Nypro executives said they long have wanted to extend ownership to foreign workers, but, because ESOPs are unique to the United States, they couldn't just distribute stock. They had to find a way to provide benefits similar to the US plan, while conforming with different laws in different countries.
They settled on granting stock-appreciation rights, which give employees a stake in the company's growth without issuing stock. Essentially, foreign workers will own the increases in the value of Nypro stock during their tenure at the company, which they will be able to cash in when they leave or retire, much as US employees sell back shares.
No similar US company has offered ownership to overseas employees at such a scale and extent, according to the ESOP Association, a trade group representing companies owned through employee stock ownership plans.
''This type of ownership is unusual in itself," said Fritz Foley, a professor at Harvard Business School. ''What is especially unique is extending it to foreign workers. This is a case where these folks are getting a piece of the upside."
Nypro pays prevailing local wages at its foreign subsidiaries, according to company officials. The average annual wage at the Singapore plant, for example, is about $24,000, similar to the Singapore average. On top of wages, Nypro's Singapore workers also earn an average of more than $2,000 a year in profit-sharing.
Singapore workers are greeting their ownership rights enthusiastically. In interviews conducted through a Nypro spokeswoman there, they expressed pride in becoming owners, and hope it would lead to better futures for their families.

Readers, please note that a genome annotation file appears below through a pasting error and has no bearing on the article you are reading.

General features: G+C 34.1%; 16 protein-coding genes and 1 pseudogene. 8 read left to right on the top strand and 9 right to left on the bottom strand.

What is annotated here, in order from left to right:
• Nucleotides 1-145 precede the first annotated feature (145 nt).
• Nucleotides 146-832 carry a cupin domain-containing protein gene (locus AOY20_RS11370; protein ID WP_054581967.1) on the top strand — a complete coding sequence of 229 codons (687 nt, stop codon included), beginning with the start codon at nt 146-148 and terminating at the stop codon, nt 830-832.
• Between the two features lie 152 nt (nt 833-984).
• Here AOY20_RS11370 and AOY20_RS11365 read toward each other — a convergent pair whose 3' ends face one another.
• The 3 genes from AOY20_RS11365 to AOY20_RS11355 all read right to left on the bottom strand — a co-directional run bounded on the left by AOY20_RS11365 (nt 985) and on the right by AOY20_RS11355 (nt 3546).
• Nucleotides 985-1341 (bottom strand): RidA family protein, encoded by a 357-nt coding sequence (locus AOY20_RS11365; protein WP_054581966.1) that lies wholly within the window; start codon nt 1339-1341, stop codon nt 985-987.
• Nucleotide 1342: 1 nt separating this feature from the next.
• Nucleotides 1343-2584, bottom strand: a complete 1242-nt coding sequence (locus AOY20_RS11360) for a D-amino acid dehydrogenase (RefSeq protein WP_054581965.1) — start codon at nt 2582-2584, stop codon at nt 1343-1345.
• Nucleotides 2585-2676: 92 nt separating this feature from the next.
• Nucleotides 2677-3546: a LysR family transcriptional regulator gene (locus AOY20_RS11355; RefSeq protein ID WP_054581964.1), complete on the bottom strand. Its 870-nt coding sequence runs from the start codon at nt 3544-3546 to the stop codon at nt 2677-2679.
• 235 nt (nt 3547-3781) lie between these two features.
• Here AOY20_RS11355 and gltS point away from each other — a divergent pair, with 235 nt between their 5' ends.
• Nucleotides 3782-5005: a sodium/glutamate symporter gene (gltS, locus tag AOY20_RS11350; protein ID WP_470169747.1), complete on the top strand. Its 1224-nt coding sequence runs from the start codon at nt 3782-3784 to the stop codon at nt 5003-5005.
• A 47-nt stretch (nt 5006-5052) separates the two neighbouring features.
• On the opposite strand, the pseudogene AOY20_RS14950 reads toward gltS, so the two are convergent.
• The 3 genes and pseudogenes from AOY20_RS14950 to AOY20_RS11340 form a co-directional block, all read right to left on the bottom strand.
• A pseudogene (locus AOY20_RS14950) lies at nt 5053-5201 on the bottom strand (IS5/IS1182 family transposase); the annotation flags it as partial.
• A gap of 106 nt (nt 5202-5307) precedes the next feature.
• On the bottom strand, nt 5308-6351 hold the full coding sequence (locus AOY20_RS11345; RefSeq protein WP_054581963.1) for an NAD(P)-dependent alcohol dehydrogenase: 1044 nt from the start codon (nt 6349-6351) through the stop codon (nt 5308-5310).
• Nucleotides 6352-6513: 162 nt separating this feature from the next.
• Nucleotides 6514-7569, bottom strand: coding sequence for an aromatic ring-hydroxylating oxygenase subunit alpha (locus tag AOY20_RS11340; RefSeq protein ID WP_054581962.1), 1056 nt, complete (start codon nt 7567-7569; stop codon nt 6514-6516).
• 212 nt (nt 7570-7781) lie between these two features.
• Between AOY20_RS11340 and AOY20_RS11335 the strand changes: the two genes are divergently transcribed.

Wong Chang Choy, 36, a technician, said he'll worry less about how his wife and two children would get along if something happened to him. Iereen Sadasivan, 42, a supervisor and single mother, said it eases her concerns about paying for the education of her 5-year-old son.
Gan Boon Heong, 27, an inspector packer, said he hopes to give his four children the opportunity to take piano and singing lessons. ''I'm very happy to be considered as a boss of Nypro," Gan said.
Nypro has long embraced the idea of giving employees a stake in its success. Shortly after Lankton bought out founder Fred Kirk in 1969, he put into place a profit-sharing plan. He distributed the quarterly proceeds in silver dollars.
As the company grew, lugging bags of silver dollars became impractical, so Lankton switched to crisp, new $1 bills. That became impractical, too, as executives soon were traveling with thousands in $1 bills. Lankton, who still serves as Nypro chairman, had to settle for issuing checks.
Lankton, 74, recalled Kirk, his old partner, believed Nypro needed to stay small, and sold out when he believed it had grown too big. At the time, Nypro generated $4 million in annual revenues. When Lankton sold to employees, revenue topped $400 million.
''I always felt if you didn't grow, you would lose your good people," Lankton said. ''Really, the only reason for growing is to give your people better jobs so they'll stay with you."
Robert Gavin can be reached at email@example.com.